lish

What are you currently reading?

National Geographic magazines, staring at pictures of amoebas. I want to read Ann Rule’s The Stranger Beside Me.

Do you have a personal favorite book of all time? If so, can you share it and tell us why?

I don’t have a single favorite book, but one book that stands out to me as a true-crime masterpiece is People Who Eat Darkness by Richard Lloyd Parry. Parry puts chills in my spine. The very title of the book, which is both perfectly logical and yet never fully explained, is an example of his gift for capturing horror.

Is there anything you are particularly looking forward to the publication of?

I regret to say that I am not up on what is coming out–I’m very uninformed–so I don’t know what to look forward to. I’m always looking forward to Joseph Wambaugh‘s next book.

What’s next? Any upcoming book projects in the works that you can tell us about?

I’m working on a second novel, but I’m going to respectfully decline to say anything much about it for now.

December 27, 2014 at 2:45 pm 1 comment

Periodical Spotlight: King’s Review

kingsCan you tell us a bit about the history of King’s Review?
KR was founded about two years ago in Cambridge, UK, by a group of graduate students who shared the same frustration: the research we were doing on topics as diverse as climate change, modern political systems and the knowledge economy didn’t find its way out of the small academic circles in which they originated. The King’s Review was founded with the goal of using research and expert knowledge as a basis for exciting journalism. Since then the original idea of an online journal has developed further: besides our online presence, we are now publishing four print issues a year and sell them in shops in Berlin, London, Paris, and with you in New York.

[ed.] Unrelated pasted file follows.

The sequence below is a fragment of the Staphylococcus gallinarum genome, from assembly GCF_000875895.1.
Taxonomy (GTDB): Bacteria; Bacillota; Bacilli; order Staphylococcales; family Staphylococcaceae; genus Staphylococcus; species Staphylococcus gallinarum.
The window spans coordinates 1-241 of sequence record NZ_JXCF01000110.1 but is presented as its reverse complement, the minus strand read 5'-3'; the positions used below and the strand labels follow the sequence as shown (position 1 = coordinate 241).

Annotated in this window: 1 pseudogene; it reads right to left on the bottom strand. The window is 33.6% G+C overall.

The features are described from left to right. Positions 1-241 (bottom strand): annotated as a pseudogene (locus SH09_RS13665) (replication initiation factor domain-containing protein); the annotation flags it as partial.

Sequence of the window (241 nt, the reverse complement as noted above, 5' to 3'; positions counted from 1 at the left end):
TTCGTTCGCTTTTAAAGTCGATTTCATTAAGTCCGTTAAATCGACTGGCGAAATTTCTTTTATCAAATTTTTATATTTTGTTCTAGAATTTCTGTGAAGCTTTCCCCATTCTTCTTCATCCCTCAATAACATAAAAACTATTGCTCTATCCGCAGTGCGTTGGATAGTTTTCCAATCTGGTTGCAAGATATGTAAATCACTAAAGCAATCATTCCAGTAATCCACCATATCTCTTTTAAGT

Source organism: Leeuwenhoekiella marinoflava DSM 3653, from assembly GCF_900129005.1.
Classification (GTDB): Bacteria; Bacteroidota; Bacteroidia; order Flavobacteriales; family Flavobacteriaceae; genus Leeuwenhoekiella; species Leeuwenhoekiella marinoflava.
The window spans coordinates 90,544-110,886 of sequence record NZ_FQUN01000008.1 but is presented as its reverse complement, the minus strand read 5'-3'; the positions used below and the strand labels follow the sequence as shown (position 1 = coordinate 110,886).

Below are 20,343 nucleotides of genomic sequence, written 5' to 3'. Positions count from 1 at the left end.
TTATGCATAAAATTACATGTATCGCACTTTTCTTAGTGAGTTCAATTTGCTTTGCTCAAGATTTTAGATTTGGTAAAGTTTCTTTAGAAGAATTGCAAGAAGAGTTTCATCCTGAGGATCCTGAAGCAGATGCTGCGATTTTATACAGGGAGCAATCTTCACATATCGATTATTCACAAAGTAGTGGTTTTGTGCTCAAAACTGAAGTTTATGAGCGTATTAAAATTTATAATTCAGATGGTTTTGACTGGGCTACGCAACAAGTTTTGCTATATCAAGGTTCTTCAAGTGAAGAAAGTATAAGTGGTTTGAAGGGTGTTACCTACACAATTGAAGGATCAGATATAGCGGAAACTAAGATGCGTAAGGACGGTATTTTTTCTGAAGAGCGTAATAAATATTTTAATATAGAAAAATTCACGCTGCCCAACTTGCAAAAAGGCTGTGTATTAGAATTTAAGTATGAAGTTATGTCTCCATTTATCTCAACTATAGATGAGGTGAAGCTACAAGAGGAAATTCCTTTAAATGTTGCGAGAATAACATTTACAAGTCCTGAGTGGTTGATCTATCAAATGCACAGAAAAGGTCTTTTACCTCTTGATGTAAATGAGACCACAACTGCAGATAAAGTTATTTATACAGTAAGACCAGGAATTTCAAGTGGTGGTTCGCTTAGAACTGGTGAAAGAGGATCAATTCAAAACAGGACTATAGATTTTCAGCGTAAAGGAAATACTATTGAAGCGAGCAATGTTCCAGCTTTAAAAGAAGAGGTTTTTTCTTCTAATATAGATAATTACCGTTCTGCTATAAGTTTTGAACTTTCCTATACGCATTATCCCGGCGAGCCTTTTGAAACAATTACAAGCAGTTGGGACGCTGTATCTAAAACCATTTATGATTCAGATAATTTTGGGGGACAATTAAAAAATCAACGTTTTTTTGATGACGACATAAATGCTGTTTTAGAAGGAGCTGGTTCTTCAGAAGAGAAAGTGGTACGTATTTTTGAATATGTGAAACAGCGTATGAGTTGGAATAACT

In your mission statement, you say that KR “exists to promote accessible journalism underpinned by long-term, rigorous research.” Do you find that this goal is in response to a lack of journalism with these particular aims: to be both accessible and rigorously researched? Does today’s journalism too often meet only one criterion or the other?
The most recent trend in journalism, particularly online, has been about ‘accessibility’. Buzzfeed et al. are not doing more than filtering information to make it more accessible to readers. What happened to TNR last week shows how good that is for journalism. KR goes beyond this digestible, surface-level form of information à la ‘Here is the 5 most important things to know about Climate Change’. We understand ourselves as being part of the recent re-invention of long-form writing, which is now being published in places like n+1 and Medium, as well as in classic outlets such as the NYRB, LRB and TLS.
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December 11, 2014 at 1:28 pm Leave a comment